HAMILTON TOWNSHIP – Clyde Maxwell recently retired as a full-time substitute teacher in Hamilton Township and other school districts. That followed a distinguished career in the military before working for a number of companies as a medical electronics sales representative.
Based on his experiences, he was asked to serve as the guest speaker at the eighth annual Boys Barbeque at the William Davies Middle School on Friday, May 24.
The group of 52 students and 45 adults who attended to mentor and advise the students listened intently as Maxwell shared his thoughts. He spoke about growing up in South Philadelphia and his eight years of service in the United States Army, including deployment in Vietnam.
“I have a passion for what young males do with their lives,” he said. “Today is the start of the journey called life. You need to start preparing yourself and develop a strong work ethic.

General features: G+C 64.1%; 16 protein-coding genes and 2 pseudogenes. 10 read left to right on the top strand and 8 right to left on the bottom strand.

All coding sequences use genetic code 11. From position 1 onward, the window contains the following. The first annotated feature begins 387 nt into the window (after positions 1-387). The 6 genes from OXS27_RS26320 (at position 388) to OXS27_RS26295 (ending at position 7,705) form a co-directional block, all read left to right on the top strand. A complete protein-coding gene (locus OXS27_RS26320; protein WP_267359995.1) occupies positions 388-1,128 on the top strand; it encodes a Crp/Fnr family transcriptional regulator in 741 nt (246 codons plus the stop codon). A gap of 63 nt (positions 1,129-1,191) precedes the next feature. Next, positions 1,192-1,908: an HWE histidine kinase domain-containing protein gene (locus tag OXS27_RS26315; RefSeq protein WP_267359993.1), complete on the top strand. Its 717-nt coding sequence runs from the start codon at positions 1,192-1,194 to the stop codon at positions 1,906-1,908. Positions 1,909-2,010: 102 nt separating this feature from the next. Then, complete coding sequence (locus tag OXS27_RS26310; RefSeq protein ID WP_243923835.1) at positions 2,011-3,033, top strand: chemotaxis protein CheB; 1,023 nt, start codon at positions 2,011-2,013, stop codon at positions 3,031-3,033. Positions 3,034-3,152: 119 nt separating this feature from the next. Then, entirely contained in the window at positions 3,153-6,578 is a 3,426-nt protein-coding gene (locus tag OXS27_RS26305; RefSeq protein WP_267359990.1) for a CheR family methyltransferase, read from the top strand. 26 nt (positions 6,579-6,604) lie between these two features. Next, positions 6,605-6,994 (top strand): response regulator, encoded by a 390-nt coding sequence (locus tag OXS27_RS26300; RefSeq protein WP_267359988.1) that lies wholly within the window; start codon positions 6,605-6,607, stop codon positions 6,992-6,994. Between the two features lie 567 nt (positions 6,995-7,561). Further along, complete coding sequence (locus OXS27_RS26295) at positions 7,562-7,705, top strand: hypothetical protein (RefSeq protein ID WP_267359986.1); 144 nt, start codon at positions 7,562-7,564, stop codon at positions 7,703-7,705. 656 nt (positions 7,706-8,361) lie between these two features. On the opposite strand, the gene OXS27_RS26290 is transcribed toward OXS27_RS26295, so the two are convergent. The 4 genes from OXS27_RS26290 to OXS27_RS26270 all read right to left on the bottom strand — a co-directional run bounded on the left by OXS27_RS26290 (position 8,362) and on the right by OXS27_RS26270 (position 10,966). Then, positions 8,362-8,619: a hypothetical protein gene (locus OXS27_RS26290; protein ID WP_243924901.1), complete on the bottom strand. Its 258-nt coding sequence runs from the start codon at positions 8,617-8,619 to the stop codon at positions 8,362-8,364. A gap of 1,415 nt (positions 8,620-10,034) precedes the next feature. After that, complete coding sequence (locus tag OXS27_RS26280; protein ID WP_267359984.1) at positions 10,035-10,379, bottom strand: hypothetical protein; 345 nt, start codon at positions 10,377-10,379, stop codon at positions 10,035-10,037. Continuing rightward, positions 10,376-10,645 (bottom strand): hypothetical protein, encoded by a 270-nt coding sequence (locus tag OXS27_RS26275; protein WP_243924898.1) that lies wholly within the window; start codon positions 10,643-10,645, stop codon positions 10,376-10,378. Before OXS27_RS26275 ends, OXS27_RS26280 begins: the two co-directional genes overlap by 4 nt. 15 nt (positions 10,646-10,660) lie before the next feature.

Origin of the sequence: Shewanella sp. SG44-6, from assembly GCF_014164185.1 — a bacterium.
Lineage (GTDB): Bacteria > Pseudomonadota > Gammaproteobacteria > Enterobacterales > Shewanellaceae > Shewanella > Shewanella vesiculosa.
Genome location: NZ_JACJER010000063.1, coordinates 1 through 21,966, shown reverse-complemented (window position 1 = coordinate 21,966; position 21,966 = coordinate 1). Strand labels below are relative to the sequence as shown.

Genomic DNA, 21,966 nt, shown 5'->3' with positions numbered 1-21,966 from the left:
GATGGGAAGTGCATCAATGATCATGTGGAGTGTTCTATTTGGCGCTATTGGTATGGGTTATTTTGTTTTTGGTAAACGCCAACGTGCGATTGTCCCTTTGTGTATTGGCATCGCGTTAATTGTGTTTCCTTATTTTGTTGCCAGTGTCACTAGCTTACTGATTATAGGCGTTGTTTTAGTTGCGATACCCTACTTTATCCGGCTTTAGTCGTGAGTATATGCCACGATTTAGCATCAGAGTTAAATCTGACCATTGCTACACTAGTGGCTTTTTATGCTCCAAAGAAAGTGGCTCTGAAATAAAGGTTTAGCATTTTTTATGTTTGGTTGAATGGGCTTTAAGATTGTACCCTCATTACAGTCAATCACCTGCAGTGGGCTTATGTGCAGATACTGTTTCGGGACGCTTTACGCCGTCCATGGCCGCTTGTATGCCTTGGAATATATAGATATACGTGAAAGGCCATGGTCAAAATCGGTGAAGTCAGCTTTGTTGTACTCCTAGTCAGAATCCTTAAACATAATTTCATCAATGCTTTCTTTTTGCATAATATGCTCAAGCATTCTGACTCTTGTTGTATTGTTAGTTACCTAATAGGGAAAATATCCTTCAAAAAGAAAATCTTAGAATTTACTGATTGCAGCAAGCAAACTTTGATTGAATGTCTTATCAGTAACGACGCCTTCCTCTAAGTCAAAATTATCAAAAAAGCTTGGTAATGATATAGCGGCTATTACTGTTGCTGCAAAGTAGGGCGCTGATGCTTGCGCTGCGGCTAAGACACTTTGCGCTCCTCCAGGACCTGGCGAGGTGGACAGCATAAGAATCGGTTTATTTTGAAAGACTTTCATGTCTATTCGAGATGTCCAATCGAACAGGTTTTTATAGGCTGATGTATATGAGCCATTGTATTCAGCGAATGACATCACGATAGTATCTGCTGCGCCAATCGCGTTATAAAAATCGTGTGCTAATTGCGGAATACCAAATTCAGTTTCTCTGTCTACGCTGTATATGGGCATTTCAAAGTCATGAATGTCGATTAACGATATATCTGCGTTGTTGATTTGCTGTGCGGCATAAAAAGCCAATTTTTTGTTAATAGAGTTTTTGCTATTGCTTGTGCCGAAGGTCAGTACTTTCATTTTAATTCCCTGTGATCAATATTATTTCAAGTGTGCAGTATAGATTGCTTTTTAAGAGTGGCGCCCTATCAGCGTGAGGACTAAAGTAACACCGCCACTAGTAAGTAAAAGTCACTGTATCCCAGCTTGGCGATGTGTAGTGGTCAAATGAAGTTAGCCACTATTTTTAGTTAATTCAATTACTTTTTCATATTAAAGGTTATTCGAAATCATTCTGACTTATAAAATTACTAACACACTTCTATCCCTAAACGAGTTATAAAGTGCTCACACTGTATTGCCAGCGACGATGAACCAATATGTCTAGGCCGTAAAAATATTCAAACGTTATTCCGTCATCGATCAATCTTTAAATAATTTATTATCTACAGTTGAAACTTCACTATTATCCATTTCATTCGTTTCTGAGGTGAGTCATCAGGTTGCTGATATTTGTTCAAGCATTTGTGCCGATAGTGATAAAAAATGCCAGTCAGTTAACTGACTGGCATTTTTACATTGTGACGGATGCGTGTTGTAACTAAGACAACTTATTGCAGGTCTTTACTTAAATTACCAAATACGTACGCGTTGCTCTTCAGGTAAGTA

“Your teachers are here to help you. You need to receive their help. If not, you may not make it. Like a building, you need to have a strong foundation. You have challenges that I didn’t have growing up because it’s a whole different world.
“Dedicate your life to do the best you can.”
Following his speech, the students and the adults went to the school’s gymnasium where they participated in a variety of games designed to emphasize teamwork and cooperation. The group then retired to the cafeteria to dine on a wide range of barbeque items, including burgers, hot dogs, grilled chicken, ribs and salmon burgers, as well as numerous side dishes.
Seventh-graders Jhan Fernandez-Esquea and Khyree Jackson participated in the event.
“Since I would like to play football, I was excited that two football players came,” Jhan said, referring to Cincinnati Bengals player Brandon Bell and Bo Melton, currently playing for Rutgers University. “I also learned from the speaker to never give up.”
When asked about the food he replied, “It was smackin'.”
“I liked Mr. Maxwell’s talk,” Khyree, who plans to become an architect, said. “He explained that it’s not the bad things that happen to you but how you recover.
“He should give that talk to kids that are always getting written up.”